Remake, remodel: Toshiba Chromebook 2
With this Glitzy Googletop it pays to be dim
Talking of insertions, when it comes to removing any attached storage media, just like the Mac, you should use the eject icon otherwise you’ll get a warning. I rather prefer the no-frills Windows approach that doesn’t complain either way.
Alongside the SD card slot, you get a USB 2.0 port on the left and on the right USB 3.0 together with a combo mic/headphone 3.5mm jack socket and a full-size HDMI connector. Inside, it’s pretty much standard fare for a 2015 Intel Chromebook, namely a Celeron 2.16GHz dual-core N2840 CPU.
Being a conventional 13.3-inch form factor does at least give you a fair amount of space for a keyboard, which has a comfortable layout. The chiclet keys with a centred trackpad was easy to adapt to from the daily grind on a Mac.
The most notable difference being the fairly shallow travel of the keys which isn't ideal but you soon get over it.
Well spaced keys but what Skullcandy brings to the party is unclear
On the palm rest, the Skullcandy logo lingers. As this audio accessory company name implies, its focus is on gadgetry to wear around the head. A curious choice, but as laptop speakers so often sound like headphone spill, perhaps this tie-up is seen as a justification?
Listening to the stereo speakers suggests there’s still a long way to go before we hear anything remarkable. Skullcandy or no, the sound is thin, the bass a mere ghost and, to be frank, I thought the original CB30 Chromebook sounded just as good, while both benefit from being fairly loud.
While Chrome is quite happy streaming the likes of YouTube and the BBC iPlayer, it didn’t fare so well when trying to listen live to my favourite net radio station, the delightfully eclectic FIP from Radio France.
Despite having a fully populated Google Plus page, listening to the station from the usual links — which rely on the multiplatform JPlayer — didn’t always work. An independent site with net station links was more reliable, as was copying out the MP3 stream URL from the Fip site code and pasting it into the Chrome browser, which presented a rudimentary player transport.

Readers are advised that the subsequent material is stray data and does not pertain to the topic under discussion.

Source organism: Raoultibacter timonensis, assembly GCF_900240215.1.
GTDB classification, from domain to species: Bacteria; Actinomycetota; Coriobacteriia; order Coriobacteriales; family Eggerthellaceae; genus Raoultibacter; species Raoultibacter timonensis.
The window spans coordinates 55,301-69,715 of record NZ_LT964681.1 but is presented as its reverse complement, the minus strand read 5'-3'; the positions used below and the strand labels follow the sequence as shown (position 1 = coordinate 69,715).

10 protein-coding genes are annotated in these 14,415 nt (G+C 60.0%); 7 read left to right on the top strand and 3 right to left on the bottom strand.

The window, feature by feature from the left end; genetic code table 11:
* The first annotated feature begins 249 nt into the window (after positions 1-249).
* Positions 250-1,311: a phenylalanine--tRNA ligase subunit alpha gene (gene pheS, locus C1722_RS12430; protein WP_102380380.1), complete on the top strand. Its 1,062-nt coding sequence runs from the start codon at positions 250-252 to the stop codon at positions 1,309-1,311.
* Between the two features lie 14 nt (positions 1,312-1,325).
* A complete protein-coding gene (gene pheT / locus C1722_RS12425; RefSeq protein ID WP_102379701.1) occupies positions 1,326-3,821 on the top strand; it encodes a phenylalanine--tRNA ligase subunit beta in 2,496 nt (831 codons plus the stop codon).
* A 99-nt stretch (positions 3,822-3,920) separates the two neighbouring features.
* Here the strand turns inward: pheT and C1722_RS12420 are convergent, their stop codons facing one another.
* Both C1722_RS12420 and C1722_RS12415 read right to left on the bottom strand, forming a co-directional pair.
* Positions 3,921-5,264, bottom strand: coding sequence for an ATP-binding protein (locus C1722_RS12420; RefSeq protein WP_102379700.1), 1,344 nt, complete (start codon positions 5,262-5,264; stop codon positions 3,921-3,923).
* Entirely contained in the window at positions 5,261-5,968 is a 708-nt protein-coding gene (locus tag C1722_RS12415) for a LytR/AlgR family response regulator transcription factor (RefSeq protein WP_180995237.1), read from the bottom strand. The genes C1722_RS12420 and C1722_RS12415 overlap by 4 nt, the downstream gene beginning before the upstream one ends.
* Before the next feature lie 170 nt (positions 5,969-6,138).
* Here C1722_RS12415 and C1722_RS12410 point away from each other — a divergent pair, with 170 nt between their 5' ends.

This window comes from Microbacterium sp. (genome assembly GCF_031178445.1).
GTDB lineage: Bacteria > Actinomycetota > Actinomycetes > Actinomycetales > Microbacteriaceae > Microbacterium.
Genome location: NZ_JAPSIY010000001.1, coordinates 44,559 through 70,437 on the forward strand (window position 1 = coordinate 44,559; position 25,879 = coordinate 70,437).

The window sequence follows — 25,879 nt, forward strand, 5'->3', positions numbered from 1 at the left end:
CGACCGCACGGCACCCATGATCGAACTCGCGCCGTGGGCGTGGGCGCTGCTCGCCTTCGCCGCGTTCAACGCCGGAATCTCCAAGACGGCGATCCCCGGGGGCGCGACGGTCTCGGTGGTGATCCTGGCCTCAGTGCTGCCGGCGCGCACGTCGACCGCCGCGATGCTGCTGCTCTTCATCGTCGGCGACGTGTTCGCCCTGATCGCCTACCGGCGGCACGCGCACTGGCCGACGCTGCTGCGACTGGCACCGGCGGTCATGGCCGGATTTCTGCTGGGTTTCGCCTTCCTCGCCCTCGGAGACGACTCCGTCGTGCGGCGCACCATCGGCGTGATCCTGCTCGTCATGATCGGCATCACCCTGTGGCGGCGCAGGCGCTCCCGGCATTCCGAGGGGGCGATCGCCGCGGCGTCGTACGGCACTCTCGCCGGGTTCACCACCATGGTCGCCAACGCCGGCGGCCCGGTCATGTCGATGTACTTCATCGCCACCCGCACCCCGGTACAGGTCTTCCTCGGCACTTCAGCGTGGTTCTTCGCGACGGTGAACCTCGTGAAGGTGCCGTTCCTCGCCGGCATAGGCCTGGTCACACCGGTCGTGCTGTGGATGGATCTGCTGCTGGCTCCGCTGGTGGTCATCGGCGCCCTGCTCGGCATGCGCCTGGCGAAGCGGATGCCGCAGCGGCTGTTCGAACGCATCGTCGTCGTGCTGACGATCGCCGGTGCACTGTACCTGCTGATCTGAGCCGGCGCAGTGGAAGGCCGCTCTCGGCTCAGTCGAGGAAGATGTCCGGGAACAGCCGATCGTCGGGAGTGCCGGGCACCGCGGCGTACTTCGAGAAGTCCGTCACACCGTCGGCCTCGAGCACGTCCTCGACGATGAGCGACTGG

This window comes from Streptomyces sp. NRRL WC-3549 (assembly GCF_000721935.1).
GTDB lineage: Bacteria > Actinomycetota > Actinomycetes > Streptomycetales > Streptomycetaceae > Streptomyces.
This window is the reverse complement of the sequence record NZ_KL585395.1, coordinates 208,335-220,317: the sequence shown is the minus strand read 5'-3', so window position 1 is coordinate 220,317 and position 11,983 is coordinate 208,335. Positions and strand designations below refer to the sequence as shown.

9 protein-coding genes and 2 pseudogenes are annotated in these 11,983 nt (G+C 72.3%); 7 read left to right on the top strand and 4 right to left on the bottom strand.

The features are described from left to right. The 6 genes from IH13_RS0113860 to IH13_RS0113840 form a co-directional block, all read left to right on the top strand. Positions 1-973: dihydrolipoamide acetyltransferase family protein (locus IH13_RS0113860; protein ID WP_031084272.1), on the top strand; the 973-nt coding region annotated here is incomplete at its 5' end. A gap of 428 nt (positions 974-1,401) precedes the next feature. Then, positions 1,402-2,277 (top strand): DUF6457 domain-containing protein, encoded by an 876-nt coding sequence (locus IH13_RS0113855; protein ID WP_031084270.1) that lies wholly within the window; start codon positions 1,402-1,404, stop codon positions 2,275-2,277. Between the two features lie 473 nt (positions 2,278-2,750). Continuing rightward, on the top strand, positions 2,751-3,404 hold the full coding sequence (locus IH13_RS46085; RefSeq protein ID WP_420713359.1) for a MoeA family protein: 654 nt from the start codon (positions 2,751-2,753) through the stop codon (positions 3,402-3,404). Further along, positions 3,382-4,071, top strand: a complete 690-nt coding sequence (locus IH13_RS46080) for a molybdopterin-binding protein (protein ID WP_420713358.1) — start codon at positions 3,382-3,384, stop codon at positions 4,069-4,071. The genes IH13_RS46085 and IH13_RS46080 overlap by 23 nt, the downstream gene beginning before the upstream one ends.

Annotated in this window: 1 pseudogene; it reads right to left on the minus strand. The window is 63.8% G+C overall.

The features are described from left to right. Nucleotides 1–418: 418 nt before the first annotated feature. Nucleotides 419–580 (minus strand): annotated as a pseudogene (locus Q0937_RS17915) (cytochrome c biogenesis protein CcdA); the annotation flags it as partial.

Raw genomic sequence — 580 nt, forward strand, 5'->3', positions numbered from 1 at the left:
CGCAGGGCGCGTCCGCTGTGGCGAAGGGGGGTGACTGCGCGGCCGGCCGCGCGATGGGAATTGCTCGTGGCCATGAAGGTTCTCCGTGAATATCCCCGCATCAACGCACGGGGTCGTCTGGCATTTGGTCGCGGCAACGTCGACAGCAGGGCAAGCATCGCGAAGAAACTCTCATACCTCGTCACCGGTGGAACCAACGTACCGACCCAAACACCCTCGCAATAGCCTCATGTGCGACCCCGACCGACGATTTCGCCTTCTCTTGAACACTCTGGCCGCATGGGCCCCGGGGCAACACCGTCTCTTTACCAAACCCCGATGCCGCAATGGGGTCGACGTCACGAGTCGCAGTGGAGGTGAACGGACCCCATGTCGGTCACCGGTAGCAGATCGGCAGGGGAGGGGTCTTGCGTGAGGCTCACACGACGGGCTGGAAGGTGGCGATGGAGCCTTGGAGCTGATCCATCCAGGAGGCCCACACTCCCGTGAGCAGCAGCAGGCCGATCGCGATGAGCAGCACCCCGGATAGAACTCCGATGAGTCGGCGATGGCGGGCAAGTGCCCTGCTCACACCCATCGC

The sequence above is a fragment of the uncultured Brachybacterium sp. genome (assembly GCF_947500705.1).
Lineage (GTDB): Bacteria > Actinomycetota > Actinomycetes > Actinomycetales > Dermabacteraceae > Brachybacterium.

The screen tilt angle could do with going back a little bit further
As far as visuals go, the 1920 x 1080-pixel IPS display is vibrant and bright but with off-axis viewing shading is noticeable but not a major issue, although it isn’t helped by reflections also becoming more obvious.
On the whole, the Trubrite display does quite well at staving off reflections and face on, it’s a treat. However, it could tilt back a bit more – something that becomes more apparent when used on a desk than when languishing on the lap.
Although there is an array of noise-cancelling mics alongside the 720p webcam, it’s the fit and finish of this part of the CB30-B-104 that looks rather cheap, as the all-plastic build appears more obvious. One advantage though, is it keeps the weight down. It measures up at 320 x 214 x 19mm and is a mere 1.35kg. I lugged it around in the lightweight STM Sequel bag which was over my shoulder for the best part of an afternoon and barely noticed it.
Like most Chromebooks, the all-plastic build makes the chances of survival after a drop questionable, but I've found that most people, once they've dropped and damaged a laptop it's a lesson learned and tends not happen again for a quite while. Still, it's a good job it doesn't cost that much, eh?
USB 3.0 on this side along with a 3.5mm audio jack socket and a full-size HDMI port
I hooked up the HDMI port to a projector which made the task of some online shopping decisions a bit easier as 'er indoors lazed on the bed giving her verdict on items by viewing an enormous screen of goodies that I was poring over on the Toshiba Chromebook 2.
I also tried out charging an iPhone 6 from the USB port and was surprised to find that I could mount the photos portion of the iOS device on the Chromebook. I’ve tried this before with an older iPhone and a different Chromebook, but not had any success.